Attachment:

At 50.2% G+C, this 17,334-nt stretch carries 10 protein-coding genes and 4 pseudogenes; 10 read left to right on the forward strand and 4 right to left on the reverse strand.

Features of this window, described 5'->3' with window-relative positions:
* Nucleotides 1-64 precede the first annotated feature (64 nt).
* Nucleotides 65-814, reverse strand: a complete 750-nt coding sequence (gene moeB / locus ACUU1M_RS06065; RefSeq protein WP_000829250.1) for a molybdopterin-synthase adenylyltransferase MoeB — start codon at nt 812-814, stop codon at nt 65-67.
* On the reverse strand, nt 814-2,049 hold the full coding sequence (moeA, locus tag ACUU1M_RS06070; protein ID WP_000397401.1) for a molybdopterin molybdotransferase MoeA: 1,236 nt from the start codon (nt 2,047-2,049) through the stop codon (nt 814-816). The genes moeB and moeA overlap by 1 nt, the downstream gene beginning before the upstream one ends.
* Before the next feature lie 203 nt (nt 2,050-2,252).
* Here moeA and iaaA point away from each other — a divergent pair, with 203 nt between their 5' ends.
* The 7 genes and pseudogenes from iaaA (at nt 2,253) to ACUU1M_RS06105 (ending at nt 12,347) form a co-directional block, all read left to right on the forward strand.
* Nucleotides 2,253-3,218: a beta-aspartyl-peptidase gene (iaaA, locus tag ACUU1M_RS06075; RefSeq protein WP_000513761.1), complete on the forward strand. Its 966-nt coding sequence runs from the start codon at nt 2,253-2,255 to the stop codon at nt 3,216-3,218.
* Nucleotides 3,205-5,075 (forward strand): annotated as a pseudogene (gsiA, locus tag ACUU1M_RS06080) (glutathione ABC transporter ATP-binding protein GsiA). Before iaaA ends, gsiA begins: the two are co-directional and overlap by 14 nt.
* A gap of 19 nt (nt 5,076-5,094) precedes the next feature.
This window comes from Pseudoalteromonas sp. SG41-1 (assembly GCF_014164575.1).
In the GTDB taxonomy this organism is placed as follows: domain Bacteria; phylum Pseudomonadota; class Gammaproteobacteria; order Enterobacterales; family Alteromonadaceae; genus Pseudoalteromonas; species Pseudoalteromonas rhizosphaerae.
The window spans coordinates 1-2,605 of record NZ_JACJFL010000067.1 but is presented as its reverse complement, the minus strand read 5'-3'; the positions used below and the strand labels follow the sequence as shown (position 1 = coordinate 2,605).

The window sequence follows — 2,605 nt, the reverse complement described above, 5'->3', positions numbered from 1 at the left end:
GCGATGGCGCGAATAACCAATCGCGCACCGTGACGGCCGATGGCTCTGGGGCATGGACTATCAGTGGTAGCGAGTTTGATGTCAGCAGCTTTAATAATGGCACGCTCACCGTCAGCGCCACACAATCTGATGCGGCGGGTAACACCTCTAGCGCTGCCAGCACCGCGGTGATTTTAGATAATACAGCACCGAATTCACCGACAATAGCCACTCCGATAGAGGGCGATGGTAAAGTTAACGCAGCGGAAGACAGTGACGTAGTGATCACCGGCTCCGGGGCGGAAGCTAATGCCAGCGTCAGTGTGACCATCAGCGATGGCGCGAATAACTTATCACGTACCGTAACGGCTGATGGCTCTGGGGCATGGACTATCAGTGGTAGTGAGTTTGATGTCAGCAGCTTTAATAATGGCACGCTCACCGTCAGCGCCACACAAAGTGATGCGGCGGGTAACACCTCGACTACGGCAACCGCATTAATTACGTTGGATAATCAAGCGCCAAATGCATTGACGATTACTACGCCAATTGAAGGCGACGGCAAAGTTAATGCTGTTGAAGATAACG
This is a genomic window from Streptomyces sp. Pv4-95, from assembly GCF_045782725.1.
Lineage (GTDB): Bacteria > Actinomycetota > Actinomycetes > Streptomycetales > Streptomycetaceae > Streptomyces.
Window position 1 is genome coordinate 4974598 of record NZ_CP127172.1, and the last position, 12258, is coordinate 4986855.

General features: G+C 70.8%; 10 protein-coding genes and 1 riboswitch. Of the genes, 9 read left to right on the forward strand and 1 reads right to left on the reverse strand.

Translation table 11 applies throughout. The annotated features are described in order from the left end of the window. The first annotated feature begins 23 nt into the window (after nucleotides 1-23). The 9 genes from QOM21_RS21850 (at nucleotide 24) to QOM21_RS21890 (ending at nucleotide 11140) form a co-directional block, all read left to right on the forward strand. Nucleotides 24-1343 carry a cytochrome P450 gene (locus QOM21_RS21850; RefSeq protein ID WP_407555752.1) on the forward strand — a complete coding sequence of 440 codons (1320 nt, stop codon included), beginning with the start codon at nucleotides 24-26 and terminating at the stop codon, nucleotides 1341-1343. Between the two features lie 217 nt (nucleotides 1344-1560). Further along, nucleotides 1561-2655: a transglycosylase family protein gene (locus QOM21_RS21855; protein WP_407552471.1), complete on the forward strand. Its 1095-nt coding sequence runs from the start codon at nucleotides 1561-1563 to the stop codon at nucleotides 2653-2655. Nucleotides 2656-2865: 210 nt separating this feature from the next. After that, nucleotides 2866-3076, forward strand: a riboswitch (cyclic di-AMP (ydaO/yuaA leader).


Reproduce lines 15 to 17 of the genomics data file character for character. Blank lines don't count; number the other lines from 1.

The window sequence follows — 2,605 nt, the reverse complement described above, 5'->3', positions numbered from 1 at the left end:
GCGATGGCGCGAATAACCAATCGCGCACCGTGACGGCCGATGGCTCTGGGGCATGGACTATCAGTGGTAGCGAGTTTGATGTCAGCAGCTTTAATAATGGCACGCTCACCGTCAGCGCCACACAATCTGATGCGGCGGGTAACACCTCTAGCGCTGCCAGCACCGCGGTGATTTTAGATAATACAGCACCGAATTCACCGACAATAGCCACTCCGATAGAGGGCGATGGTAAAGTTAACGCAGCGGAAGACAGTGACGTAGTGATCACCGGCTCCGGGGCGGAAGCTAATGCCAGCGTCAGTGTGACCATCAGCGATGGCGCGAATAACTTATCACGTACCGTAACGGCTGATGGCTCTGGGGCATGGACTATCAGTGGTAGTGAGTTTGATGTCAGCAGCTTTAATAATGGCACGCTCACCGTCAGCGCCACACAAAGTGATGCGGCGGGTAACACCTCGACTACGGCAACCGCATTAATTACGTTGGATAATCAAGCGCCAAATGCATTGACGATTACTACGCCAATTGAAGGCGACGGCAAAGTTAATGCTGTTGAAGATAACG
This is a genomic window from Streptomyces sp. Pv4-95, from assembly GCF_045782725.1.